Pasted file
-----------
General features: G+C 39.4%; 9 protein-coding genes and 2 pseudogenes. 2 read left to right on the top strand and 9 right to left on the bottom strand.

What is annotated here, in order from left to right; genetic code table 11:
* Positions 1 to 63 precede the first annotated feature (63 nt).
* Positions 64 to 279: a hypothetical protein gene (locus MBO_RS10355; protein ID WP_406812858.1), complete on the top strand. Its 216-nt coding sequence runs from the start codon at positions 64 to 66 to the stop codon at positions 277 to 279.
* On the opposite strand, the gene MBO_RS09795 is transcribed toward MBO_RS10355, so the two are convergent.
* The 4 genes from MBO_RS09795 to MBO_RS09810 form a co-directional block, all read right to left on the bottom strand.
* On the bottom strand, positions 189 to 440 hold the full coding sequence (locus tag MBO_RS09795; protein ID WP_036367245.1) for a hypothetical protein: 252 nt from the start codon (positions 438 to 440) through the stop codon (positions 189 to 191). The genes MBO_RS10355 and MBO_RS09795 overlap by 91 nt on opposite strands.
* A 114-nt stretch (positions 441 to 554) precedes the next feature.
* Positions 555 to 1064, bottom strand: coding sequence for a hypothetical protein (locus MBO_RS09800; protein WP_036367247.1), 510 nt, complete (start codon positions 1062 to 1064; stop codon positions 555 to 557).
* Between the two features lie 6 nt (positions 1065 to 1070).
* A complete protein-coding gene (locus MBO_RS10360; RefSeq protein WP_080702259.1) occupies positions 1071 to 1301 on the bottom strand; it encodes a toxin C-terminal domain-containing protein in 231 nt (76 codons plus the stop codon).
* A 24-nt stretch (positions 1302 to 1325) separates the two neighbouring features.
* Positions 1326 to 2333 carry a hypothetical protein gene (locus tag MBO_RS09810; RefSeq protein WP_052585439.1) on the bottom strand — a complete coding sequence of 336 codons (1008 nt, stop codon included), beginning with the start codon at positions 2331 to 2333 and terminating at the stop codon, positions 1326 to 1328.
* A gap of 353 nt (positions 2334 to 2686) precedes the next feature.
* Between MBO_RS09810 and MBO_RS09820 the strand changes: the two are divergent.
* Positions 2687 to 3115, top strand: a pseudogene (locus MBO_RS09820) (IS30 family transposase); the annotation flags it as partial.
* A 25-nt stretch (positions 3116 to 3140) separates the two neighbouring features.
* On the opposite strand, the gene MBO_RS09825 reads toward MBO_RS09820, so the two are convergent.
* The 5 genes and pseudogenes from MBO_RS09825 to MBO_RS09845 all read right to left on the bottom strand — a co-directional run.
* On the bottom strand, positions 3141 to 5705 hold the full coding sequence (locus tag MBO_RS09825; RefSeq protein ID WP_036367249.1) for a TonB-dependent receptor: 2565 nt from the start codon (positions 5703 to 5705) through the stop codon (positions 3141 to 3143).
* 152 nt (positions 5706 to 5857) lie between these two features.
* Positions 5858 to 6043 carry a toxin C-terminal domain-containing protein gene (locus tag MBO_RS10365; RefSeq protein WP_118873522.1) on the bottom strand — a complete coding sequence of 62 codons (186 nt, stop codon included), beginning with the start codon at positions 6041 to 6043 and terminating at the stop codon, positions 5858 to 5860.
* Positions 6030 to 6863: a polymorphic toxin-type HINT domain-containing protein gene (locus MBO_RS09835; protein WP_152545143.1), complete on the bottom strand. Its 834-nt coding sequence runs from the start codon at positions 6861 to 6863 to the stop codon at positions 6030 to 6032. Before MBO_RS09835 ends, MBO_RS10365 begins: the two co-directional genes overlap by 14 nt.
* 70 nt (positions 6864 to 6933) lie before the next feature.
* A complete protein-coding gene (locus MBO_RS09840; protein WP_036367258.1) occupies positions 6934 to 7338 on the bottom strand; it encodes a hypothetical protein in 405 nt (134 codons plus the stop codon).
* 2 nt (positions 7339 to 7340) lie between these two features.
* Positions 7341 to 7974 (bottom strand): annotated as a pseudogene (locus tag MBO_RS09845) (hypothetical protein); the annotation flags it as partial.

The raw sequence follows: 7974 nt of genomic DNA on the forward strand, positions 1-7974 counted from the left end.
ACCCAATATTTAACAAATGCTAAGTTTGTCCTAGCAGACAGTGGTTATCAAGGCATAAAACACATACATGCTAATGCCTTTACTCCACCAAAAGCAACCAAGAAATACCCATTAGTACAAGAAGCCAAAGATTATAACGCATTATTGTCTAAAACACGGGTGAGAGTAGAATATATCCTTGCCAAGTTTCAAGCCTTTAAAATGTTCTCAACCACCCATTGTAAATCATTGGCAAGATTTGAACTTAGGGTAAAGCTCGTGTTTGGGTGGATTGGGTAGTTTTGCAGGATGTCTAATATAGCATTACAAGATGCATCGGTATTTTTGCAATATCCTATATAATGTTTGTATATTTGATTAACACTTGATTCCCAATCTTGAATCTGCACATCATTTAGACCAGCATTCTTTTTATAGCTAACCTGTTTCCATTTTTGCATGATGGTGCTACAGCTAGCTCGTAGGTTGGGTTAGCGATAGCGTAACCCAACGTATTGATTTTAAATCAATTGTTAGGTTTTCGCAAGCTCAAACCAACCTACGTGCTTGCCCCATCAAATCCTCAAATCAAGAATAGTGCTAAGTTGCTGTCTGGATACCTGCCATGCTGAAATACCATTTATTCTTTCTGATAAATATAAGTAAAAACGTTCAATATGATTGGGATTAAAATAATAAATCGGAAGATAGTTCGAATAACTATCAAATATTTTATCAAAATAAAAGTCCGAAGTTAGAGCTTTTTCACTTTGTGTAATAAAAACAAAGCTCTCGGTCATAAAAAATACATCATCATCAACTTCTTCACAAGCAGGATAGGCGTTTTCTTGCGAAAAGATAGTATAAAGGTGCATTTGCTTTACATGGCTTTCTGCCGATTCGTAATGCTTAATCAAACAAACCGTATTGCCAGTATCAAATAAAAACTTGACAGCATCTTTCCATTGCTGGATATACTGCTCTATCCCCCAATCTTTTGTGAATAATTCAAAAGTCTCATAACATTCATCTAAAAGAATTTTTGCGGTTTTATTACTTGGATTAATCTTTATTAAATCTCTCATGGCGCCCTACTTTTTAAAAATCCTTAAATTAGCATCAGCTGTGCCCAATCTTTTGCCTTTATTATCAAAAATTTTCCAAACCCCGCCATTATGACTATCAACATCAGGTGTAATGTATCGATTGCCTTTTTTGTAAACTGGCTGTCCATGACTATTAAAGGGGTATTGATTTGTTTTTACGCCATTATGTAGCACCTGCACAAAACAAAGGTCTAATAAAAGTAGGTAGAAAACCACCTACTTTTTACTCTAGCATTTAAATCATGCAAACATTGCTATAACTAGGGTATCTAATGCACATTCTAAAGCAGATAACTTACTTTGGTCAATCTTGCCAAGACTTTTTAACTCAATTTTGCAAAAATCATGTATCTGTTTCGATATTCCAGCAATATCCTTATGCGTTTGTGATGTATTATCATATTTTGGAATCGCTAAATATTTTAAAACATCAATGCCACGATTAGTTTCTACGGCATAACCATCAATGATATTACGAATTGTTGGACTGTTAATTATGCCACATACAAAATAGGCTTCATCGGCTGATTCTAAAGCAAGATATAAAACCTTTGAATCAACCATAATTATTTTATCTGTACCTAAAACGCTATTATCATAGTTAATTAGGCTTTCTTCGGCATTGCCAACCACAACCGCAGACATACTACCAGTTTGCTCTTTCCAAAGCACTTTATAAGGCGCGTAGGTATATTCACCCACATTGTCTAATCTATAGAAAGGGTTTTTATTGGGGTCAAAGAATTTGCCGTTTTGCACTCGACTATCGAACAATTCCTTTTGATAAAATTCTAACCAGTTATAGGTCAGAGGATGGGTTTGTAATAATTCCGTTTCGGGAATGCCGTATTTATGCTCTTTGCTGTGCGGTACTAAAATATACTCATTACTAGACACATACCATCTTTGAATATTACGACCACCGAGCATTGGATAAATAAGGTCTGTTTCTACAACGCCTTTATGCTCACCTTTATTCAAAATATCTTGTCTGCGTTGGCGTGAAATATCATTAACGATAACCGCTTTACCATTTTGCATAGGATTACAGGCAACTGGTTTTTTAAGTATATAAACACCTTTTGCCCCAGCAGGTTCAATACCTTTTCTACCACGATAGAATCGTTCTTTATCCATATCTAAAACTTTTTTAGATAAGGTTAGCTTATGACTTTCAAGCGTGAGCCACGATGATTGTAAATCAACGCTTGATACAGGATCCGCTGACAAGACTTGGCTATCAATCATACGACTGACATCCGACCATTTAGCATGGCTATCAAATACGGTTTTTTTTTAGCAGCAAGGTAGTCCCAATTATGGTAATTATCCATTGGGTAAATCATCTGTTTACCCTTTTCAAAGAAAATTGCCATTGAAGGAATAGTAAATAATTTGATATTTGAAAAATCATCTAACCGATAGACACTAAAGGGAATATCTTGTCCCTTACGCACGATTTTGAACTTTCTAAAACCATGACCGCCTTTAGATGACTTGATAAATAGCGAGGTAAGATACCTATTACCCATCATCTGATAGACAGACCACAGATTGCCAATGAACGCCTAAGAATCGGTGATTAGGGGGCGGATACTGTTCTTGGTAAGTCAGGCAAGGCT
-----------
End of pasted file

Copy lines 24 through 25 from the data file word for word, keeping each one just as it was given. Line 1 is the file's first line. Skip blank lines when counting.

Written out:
* 70 nt (positions 6864 to 6933) lie before the next feature.
* A complete protein-coding gene (locus MBO_RS09840; protein WP_036367258.1) occupies positions 6934 to 7338 on the bottom strand; it encodes a hypothetical protein in 405 nt (134 codons plus the stop codon).